Japanese studies on neural circuits and behavior of Caenorhabditis elegans

Hiroyuki Sasakura, Yuki Tsukada, Shin Takagi, Ikue Mori

Research output: Contribution to journalReview articlepeer-review

3 Citations (Scopus)


The nematode Caenorhabditis elegans is an ideal organism for studying neural plasticity and animal behaviors. A total of 302 neurons of a C. elegans hermaphrodite have been classified into 118 neuronal groups. This simple neural circuit provides a solid basis for understanding the mechanisms of the brains of higher animals, including humans. Recent studies that employ modern imaging and manipulation techniques enable researchers to study the dynamic properties of nervous systems with great precision. Behavioral and molecular genetic analyses of this tiny animal have contributed greatly to the advancement of neural circuit research. Here, we will review the recent studies on the neural circuits of C. elegans that have been conducted in Japan. Several laboratories have established unique and clever methods to study the underlying neuronal substrates of behavioral regulation in C. elegans. The technological advances applied to studies of C. elegans have allowed new approaches for the studies of complex neural systems. Through reviewing the studies on the neuronal circuits of C. elegans in Japan, we will analyze and discuss the directions of neural circuit studies.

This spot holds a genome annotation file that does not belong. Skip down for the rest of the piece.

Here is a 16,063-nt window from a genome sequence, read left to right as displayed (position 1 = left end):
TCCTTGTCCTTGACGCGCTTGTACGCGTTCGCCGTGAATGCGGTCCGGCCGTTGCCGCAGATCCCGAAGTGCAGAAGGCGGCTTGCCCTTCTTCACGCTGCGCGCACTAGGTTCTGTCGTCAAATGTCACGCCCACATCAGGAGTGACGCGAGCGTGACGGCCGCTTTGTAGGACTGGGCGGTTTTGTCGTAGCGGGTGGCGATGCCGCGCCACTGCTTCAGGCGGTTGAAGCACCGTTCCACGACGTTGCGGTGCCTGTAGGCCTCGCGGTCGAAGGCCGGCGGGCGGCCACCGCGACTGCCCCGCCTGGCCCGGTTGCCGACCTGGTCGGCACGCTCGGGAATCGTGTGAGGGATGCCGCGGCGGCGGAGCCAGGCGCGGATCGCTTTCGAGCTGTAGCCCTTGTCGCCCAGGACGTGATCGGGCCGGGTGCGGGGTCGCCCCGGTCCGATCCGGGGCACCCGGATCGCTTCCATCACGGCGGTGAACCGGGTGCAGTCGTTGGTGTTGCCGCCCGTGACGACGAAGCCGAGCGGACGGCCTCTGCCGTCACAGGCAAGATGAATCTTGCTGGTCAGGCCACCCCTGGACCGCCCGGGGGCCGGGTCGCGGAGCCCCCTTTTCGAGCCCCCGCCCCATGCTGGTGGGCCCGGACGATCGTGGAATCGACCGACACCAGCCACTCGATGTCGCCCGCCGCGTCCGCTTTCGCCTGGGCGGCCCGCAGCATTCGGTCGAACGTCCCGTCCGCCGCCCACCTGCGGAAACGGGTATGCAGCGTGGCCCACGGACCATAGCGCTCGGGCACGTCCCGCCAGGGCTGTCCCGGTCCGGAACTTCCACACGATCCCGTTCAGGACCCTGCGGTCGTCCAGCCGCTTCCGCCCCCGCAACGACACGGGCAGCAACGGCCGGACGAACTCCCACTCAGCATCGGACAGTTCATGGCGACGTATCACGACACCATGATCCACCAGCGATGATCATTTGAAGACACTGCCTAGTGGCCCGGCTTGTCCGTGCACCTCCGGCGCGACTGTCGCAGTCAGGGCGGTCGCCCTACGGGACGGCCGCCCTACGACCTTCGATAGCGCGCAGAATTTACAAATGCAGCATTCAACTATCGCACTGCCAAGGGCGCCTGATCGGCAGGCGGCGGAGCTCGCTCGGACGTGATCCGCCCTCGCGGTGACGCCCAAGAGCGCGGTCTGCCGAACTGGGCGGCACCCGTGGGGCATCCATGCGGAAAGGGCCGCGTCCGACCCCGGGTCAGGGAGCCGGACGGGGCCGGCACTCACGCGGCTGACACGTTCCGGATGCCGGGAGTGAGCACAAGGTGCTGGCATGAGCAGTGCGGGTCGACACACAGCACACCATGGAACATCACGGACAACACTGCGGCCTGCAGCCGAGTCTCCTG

Original languageEnglish
Pages (from-to)187
Number of pages1
JournalFrontiers in Neural Circuits
Publication statusPublished - 2013
Externally publishedYes


  • C. elegans
  • behavioral genetics
  • learning and memory
  • neural circuits
  • plastic behavior
  • studies on Japan

ASJC Scopus subject areas

  • Neuroscience (miscellaneous)
  • Sensory Systems
  • Cognitive Neuroscience
  • Cellular and Molecular Neuroscience


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